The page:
Important Message from the Louisiana HBPA

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Dear Member,

As your president, I wanted to take an opportunity to update you on good news for our organization and address some misinformation about the completion of some legal matters we have wrestled with over the past few years.   

I am happy to report that due to the leadership of our board and the hard work of our staff we are operating within our budget for the first time in many years. Simply put, we are not spending more than we receive.  I committed to you when I ran for president that we would run the HBPA in an ethical and businesslike manner.  We are working hard everyday to deliver on that promise. 

Since your new board of directors and I took office in April 2011, we have made a number of significant improvements:

  • We now have written policies regulating the use of corporate credit cards and the reimbursement of travel and meal expenses.
  • As discussed below, we have trimmed operating expenses by about $450,000 annually.
  • The Medical Benefit Trust has implemented new claims handling procedures that have reduced fraudulent claims by persons who are not entitled to participate in the program.  This has allowed more money to be used to pay legitimate claims and has enabled claims to be paid quicker than in the past.
  • The workers’ compensation insurance program was restructured through the creation of a Workers’ Compensation Insurance Trust.  This has enabled us to run our program right here in Louisiana instead of from the Cayman Islands and other offshore resort locations.

As you can see, we are well on our way to operating appropriately and effectively for our membership which is the reason why the HBPA exists: for ALL of our members, not just a select few.

Now, please allow me to review several legal matters we have pursued over the past few years and specifically outline what dollars have been paid to whom and for what reason.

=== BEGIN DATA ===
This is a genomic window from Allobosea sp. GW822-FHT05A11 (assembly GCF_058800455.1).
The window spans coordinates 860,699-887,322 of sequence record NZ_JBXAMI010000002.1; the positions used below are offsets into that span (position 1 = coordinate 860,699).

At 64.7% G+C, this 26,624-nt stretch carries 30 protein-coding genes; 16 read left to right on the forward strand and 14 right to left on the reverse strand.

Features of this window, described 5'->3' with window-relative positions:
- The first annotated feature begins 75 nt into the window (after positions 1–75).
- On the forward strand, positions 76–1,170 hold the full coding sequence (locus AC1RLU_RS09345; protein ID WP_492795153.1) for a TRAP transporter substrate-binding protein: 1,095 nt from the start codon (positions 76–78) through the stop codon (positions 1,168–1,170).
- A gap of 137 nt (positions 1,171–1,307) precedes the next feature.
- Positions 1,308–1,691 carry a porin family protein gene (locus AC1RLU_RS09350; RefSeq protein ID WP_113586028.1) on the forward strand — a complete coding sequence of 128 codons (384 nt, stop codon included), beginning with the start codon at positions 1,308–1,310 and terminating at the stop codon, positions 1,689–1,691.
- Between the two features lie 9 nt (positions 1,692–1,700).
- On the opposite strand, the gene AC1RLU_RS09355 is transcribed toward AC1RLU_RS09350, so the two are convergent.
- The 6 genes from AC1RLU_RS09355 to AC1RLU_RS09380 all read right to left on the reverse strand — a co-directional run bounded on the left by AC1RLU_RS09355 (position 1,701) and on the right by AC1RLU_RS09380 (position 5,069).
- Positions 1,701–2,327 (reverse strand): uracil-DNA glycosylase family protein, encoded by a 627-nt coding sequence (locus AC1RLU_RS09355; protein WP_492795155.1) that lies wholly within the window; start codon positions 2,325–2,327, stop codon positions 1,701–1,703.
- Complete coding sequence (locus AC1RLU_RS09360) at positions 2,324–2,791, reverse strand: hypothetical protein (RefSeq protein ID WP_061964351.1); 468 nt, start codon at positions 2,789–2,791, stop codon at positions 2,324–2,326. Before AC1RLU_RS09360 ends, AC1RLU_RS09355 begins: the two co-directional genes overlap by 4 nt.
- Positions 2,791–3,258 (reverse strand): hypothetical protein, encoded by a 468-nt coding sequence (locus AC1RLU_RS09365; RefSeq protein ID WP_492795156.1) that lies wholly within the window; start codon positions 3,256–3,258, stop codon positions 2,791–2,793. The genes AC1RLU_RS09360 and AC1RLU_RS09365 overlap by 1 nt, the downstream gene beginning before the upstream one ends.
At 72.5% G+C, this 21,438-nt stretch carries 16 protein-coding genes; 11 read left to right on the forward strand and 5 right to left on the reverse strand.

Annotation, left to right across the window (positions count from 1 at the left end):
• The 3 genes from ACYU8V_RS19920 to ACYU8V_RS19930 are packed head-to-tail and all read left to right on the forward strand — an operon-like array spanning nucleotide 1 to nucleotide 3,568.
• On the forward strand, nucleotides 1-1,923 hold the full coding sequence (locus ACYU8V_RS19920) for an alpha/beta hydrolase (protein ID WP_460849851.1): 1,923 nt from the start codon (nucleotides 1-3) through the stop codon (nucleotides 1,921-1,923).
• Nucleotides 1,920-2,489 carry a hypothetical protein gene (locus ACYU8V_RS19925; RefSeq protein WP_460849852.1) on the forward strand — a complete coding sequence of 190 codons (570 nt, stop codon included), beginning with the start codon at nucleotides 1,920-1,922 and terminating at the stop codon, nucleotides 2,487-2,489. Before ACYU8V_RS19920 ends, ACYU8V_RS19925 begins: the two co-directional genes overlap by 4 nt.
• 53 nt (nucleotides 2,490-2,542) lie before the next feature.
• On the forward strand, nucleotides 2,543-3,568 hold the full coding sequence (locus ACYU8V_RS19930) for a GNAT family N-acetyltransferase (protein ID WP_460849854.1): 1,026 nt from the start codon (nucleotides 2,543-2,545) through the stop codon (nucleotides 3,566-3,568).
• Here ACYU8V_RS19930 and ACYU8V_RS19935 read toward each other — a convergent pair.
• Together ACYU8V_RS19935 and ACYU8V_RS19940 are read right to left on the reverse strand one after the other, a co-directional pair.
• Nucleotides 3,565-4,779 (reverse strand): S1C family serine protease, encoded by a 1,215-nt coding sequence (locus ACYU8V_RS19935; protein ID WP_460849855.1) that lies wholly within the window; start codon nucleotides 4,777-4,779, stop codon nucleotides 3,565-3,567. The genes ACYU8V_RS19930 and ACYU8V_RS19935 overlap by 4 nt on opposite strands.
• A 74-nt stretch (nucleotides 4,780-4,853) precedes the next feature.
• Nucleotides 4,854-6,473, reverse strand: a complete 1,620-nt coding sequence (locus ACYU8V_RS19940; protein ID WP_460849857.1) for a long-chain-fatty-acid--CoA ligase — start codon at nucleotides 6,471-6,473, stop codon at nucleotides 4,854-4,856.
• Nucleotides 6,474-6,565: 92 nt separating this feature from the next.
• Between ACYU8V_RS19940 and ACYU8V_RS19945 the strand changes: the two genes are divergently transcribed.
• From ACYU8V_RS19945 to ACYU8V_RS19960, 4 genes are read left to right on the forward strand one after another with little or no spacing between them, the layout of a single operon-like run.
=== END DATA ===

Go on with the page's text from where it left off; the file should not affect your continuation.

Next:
Mark Twain once said, “a rumor will get half way around the world before the truth can put his boots on.”  That seems to be the case with much of the poor information being put out about our recent legal settlement.  Let’s set the record straight now with cold hard facts.

As many of you know, in August 2009 (two years before I was elected president), I personally hired a lawyer to represent me in exercising my statutory right to inspect the books and records
of the organization, including records pertaining to the March 2008 election. Because the HBPA leadership at that time refused my request to inspect records, my attorney filed a mandamus lawsuit to compel the organization to make its records available for inspection.  Upon receiving these records, it was obvious to us that several hundred fraudulent votes had been cast in the March 2008 election.

The HPBA leadership at that time refused to acknowledge the fraudulent activity surrounding the March 2008 election even though the organization had received multiple federal grand jury subpoenas, HBPA funds were being used to pay defense attorneys for certain officers and directors, and a federal investigation into the March 2008 election and other HBPA matters was well underway. 

Because of the positions taken by the HBPA leadership at that time, I and four other HBPA members filed a second suit against the president, the executive director and nine members of the board of directors. This lawsuit was a derivative suit, meaning that it was filed on behalf of all members of the organization because the board of directors failed to take the proper action.  Unfortunately, by the time the new board and I took office in April 2011, prescription had run on many of the organization’s claims so that the only available avenues for recovery were this derivative lawsuit and a separate lawsuit that Arthur Morrell had filed against the former president and the organization.    

This past summer, the board of directors of the organization and the court with jurisdiction over the derivative lawsuit and Arthur’s lawsuit approved an $850,000 settlement of the two lawsuits.  The $850,000 was paid entirely by the Travelers Insurance Company, whose policy insured the defendant officers and directors.  Arthur, Don Stemmans (who was a co-plaintiff in the derivative lawsuit), and I did not participate in any discussions when the settlement of these two lawsuits went before the board and did not cast any votes when it came time to vote for or against the settlement.